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Cheyenne Blackburn

The Project

Cheyenne (she/her/hers) leads legal efforts to promote economic stability for Black, Latino, and Indigenous individuals with arrest and conviction histories resulting from the Drug War, leveraging mass-scale record cleaning support, public education, and systems navigation to reduce the social and economic impact of the drug war in California, with a vision to scale statewide.

The War on Drugs disproportionately impacts Black and Brown communities, driving mass incarceration and resource depletion. California’s evolving legal landscape offers economic protections for those with conviction histories: For example, The Fair Chance in Occupational Licensing Act (2020) prevents licensing boards from denying licensure based on expunged convictions and SB 731 (2022) broadens expungement eligibility. Despite these advancements benefiting over 1 million people, the associated legal costs—ranging from $900 to $1200 per conviction—pose barriers, with individuals facing potential debts of at least $4,800 for four convictions. With only 27% of low-income Californians receiving legal assistance, Cheyenne’s project aims to bridge this gap.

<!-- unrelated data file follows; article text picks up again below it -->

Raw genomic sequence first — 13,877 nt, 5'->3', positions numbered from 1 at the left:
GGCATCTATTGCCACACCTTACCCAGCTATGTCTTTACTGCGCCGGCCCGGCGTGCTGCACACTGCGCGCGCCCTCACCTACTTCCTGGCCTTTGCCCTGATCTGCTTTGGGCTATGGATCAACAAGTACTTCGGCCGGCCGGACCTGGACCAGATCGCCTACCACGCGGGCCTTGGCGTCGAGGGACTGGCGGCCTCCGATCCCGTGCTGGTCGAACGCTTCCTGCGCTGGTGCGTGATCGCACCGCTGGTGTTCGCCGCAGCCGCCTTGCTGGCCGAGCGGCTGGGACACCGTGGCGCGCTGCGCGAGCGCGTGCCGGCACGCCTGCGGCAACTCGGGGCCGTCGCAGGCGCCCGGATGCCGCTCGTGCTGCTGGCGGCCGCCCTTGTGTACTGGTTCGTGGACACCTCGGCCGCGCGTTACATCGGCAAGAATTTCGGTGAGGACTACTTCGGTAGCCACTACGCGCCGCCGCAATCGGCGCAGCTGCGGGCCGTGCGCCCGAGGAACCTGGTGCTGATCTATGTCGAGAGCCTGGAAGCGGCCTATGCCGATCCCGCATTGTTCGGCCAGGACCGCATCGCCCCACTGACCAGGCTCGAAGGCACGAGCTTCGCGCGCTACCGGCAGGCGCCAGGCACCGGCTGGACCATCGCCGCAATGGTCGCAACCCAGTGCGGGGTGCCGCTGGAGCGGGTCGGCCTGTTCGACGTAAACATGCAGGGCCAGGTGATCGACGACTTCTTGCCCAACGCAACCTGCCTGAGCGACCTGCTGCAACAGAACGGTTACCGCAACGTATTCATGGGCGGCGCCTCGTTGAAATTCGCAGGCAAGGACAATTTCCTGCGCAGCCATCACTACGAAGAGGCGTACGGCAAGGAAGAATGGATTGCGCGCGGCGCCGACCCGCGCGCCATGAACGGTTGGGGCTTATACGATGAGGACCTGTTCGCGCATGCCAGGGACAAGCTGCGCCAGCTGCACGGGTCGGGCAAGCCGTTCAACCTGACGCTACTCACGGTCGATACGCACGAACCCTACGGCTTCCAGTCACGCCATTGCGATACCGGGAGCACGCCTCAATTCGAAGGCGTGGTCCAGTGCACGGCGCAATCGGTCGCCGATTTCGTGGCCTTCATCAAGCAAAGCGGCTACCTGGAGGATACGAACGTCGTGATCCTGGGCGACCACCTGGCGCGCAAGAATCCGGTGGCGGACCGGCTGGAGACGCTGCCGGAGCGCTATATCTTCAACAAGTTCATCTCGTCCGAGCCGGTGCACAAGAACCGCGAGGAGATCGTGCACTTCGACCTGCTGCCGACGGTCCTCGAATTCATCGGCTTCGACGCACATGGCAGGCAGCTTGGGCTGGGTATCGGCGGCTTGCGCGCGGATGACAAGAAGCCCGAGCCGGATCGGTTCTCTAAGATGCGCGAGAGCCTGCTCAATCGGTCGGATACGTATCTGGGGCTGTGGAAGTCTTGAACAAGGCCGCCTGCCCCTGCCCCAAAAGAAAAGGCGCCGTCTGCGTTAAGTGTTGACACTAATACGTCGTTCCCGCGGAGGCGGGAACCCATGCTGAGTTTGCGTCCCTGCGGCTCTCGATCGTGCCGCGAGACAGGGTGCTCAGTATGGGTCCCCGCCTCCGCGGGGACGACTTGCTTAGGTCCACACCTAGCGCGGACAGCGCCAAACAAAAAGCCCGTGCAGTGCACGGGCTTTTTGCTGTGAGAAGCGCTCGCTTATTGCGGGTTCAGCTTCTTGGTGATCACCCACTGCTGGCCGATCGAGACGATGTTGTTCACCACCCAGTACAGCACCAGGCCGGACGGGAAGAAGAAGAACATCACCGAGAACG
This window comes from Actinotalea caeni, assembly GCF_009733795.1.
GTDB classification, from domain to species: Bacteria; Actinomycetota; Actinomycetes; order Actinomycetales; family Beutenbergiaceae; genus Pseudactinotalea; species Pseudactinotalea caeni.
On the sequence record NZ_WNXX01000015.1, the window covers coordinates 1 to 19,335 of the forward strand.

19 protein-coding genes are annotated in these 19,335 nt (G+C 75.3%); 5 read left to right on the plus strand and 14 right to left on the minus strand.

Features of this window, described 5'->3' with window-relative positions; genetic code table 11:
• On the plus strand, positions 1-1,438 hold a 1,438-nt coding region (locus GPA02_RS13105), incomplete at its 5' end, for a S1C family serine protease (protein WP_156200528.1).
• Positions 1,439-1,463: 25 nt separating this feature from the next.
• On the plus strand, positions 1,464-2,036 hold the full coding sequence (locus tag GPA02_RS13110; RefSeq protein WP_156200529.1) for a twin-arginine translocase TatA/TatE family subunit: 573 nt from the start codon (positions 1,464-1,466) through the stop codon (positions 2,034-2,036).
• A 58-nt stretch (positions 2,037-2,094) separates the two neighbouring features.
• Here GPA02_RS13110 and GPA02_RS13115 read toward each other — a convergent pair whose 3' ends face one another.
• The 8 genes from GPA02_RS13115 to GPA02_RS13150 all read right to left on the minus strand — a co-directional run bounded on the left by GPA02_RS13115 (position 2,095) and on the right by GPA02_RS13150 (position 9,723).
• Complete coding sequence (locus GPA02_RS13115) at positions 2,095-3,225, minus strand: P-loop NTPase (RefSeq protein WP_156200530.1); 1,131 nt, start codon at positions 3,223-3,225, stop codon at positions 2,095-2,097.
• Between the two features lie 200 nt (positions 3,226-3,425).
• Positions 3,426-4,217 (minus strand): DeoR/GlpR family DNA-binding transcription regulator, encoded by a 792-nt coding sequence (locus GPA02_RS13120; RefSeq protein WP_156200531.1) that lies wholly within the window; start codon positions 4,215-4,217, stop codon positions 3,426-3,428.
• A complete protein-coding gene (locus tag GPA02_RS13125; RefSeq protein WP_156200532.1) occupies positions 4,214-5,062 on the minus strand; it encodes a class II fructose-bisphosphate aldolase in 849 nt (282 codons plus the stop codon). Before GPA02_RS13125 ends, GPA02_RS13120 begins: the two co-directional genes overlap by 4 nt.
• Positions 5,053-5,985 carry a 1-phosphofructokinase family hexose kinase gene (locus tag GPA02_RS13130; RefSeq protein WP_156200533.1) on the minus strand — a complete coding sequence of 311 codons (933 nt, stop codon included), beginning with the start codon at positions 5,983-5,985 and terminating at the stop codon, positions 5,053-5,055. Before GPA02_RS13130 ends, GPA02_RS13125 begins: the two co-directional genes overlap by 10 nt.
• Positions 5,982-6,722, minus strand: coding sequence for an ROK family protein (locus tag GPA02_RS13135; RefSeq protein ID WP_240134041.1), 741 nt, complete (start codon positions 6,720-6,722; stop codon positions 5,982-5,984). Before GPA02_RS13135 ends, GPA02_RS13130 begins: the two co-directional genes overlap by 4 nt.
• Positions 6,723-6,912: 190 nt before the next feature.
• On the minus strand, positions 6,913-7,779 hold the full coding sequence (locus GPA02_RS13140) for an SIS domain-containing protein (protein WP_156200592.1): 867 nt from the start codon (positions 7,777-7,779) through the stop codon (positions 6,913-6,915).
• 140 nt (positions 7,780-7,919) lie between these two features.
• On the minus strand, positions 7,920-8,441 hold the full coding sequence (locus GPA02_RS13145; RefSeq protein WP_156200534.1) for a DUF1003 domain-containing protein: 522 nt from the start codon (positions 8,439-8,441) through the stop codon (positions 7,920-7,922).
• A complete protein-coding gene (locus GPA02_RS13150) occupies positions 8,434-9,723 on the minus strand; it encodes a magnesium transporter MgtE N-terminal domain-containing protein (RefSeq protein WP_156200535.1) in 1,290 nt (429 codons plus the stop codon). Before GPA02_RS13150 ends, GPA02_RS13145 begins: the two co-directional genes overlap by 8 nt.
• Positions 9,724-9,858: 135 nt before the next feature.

Fellowship Plans

Cheyenne will offer extensive legal aid throughout her Fellowship, facilitating mass-scale record cleaning by linking community organizations with pro bono attorneys. She’ll develop self-help materials for public education, focusing on Know Your Rights training, and provide systems navigation support, connecting clients with additional social services.

As a queer, Black woman, I draw from personal experience to advocate for marginalized communities impacted by the Drug War in California, committing my legal career to its end through advocacy.

Cheyenne Blackburn /
2024 Equal Justice Works Fellow